Smoking Ban 'Option' Now On The Table

December 10, 2007
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LANSING — This year alone, there have been 10 proposals by legislators to ban public smoking in some way, shape or form. One stands out from the rest, however: Instead of requiring restaurants to outlaw smoking, it would reward those that choose to comply.

The bill, sponsored by Sen. Jason Allen, R-Traverse City, would allow local governments to provide property tax exemptions for bars and restaurants that ban smoking.

More than 20 counties have passed ordinances banning cigarette smoking in workplaces and other public venues, but nothing has passed at the state level to force restaurants and bars to prohibit smoking.

Joe Agnostinelli, Allen’s legislative director, said the bill is intended to promote a compromise on the issue and provide restaurants an opportunity to choose whether they want to allow smoking.

“Our intention was to find some middle ground on an issue that’s been percolating for more than six years now,” Agnostinelli said.  “Sen. Allen doesn’t feel it’s the state’s position to make mandates to restaurants about how they operate their private establishment.”

Co-sponsors are Sens. Randy Richardville, R-Monroe; Valde Garcia, R-Howell; Alan Sanborn, R-Richmond Township; and Jim Barcia, D-Bay City.

But Angy Webb, tobacco programs manager for the American Lung Association of Michigan, disagreed, saying the state has a responsibility to protect its residents.

“This is a public safety issue,” Webb said.  “Our goal is to see all public and private workplaces go smoke-free.”

Webb said her organization’s concern isn’t just for the health of smokers and other patrons, but also for employees of businesses that allow smoking on their premises.

“People who work in bars — waitresses, bartenders, entertainers — all these people are exposed to second-hand smoke, which is the second-leading cause of death in the United States,” Webb said.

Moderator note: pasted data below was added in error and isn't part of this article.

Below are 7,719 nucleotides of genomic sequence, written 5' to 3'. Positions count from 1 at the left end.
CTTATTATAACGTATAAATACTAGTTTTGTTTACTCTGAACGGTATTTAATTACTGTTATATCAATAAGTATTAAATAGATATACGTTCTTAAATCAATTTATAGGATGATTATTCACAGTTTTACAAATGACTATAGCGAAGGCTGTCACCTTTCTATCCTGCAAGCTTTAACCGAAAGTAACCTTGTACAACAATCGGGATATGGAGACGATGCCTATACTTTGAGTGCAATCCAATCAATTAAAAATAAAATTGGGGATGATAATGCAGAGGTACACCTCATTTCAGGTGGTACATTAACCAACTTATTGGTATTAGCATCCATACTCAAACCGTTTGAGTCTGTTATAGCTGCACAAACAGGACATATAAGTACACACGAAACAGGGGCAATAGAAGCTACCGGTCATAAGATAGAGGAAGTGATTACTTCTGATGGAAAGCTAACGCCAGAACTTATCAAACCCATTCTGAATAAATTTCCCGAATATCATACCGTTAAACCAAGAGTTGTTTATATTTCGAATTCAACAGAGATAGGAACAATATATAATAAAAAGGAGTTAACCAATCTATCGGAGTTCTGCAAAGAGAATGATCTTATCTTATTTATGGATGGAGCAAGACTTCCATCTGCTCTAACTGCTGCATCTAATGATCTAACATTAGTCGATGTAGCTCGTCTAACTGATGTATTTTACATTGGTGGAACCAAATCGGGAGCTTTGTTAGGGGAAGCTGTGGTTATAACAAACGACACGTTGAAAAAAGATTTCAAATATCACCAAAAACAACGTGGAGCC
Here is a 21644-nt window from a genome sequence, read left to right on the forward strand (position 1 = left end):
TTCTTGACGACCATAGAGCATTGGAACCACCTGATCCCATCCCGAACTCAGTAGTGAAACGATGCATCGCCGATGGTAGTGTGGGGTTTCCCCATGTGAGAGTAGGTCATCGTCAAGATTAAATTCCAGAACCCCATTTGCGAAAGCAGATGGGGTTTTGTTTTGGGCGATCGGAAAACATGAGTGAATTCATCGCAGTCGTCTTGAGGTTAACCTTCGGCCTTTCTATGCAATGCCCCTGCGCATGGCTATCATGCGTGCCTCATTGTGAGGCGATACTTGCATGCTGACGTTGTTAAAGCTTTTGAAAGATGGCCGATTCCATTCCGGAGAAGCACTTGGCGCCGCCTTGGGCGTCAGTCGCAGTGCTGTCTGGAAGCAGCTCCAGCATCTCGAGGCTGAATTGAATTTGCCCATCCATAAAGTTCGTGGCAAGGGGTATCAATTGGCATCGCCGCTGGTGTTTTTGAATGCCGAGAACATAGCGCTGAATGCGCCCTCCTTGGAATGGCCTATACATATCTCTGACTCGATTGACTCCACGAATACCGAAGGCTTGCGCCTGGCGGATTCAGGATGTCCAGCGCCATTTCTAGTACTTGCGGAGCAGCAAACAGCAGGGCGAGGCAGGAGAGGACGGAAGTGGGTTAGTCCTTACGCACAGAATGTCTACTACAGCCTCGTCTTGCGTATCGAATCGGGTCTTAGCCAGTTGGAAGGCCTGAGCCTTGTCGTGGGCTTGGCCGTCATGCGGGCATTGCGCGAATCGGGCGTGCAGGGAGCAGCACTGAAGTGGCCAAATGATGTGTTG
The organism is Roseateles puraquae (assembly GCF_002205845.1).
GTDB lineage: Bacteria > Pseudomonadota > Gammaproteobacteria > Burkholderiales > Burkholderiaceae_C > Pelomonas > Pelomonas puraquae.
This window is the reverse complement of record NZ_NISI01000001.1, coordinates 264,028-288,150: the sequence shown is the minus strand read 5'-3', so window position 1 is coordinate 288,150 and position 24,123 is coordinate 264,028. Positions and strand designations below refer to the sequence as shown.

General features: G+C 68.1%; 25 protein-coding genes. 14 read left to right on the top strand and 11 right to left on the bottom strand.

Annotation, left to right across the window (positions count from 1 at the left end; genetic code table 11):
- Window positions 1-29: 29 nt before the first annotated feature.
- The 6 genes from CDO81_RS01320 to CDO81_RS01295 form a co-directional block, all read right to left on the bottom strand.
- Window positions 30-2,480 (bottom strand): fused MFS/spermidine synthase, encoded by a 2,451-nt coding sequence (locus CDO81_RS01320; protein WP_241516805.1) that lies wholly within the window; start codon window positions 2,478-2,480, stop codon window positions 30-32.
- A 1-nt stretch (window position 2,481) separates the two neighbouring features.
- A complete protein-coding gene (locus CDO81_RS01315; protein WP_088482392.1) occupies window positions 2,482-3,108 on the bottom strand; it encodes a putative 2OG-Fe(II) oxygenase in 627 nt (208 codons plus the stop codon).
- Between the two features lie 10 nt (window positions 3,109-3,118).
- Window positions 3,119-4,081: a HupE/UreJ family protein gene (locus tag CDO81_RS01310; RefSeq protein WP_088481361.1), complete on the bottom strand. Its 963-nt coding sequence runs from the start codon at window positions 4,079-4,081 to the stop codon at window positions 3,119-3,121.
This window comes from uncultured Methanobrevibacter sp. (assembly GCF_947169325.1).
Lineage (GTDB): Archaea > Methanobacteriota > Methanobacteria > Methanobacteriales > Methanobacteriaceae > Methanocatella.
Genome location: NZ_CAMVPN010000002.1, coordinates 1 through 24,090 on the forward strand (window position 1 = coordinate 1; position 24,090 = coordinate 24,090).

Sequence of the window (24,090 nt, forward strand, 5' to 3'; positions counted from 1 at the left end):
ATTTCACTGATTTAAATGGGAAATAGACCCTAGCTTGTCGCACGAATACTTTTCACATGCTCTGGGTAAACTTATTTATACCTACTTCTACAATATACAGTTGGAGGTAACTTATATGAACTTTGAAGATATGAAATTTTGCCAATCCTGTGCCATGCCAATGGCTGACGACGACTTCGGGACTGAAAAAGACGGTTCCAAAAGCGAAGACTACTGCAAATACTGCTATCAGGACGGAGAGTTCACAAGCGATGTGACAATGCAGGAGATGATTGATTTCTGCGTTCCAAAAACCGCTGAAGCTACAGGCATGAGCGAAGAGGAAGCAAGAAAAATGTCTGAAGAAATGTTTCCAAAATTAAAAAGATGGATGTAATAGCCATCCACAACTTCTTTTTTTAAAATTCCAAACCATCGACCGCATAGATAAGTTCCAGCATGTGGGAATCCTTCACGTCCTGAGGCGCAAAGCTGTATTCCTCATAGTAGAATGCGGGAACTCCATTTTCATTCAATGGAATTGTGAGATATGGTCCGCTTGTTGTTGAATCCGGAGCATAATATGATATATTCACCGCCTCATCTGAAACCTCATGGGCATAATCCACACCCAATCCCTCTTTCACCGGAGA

Andy Deloney, vice president of public affairs for the Michigan Restaurant Association, said the industry group is against the state interfering with businesses — but appreciates the options provided by the proposal.

“If the state has an interest in promoting non-smoking restaurants, this is the way to do it,” Deloney said. “We don’t support smoking or non-smoking — we support restaurants and tavern operators making decisions for themselves.”

Agnostinelli said the legislation will appeal to owners of businesses that allow smoking because it gives them options instead of orders.

“The goal is to use the carrot instead of the stick,” he said.  “If you give incentives to change a company’s policy, it’s easier than requiring them to do something.

“I’ve gotten calls from business owners who say this is much better than the state telling them what to do inside their own private establishment,” Agnostinelli said.

Deloney agreed, saying, “If something does need to be done, we’re definitely more appreciative of the carrot approach than the stick.”

Webb said she understands the concerns of restaurant owners “from a business standpoint,” but said nothing would be fairer than an absolute ban on smoking inside any public place.

“They want a level playing field, but if the state goes smoke-free, it would provide a level playing field because no restaurant would worry about losing business to the bar across the street,” Webb said.

But Deloney said that restaurant owners are good at providing what their customers demand —including a smoke-free environment.

“Since 1998, smoke-free restaurants in Michigan have increased by 115 percent,” Deloney said.  “That says one thing: As more people say they don’t want smoking in their restaurants, more owners are providing that environment for them.”

Agnostinelli said the state shouldn’t determine what incentives are offered to cooperating restaurant owners, which is why Allen’s proposal would leave that choice to local governments.

“The bill lets the local governing body allow for tax exemptions — it’s their decision to decide to what extent they want to take it,” Agnostinelli said.  “It’s a decision for the locals how they want to enforce it.”

He acknowledged that although local governments would lose revenue by reducing taxes, the state wouldn’t reimburse any of that loss.

Summer Minnick, director of state affairs for the Michigan Municipal League, said, “The legislation is favorable because it’s not mandatory. It puts control in the hands of local governments.”

The league, which represents cities and villages, has no official position on the bill, Minnick said.

The Lung Association’s Webb said the state should join the long list of other governments that totally ban smoking inside public places.

“Other countries have gone entirely smoke-free. Why can’t Michigan?” she said.

Webb added that although Allen’s proposal doesn’t go far enough, that doesn’t mean she’s totally opposed to it.

“If we aren’t moving in the direction of being smoke-free, then I suppose something is better than nothing,” she said.

The bill is pending before the Senate Finance Committee.

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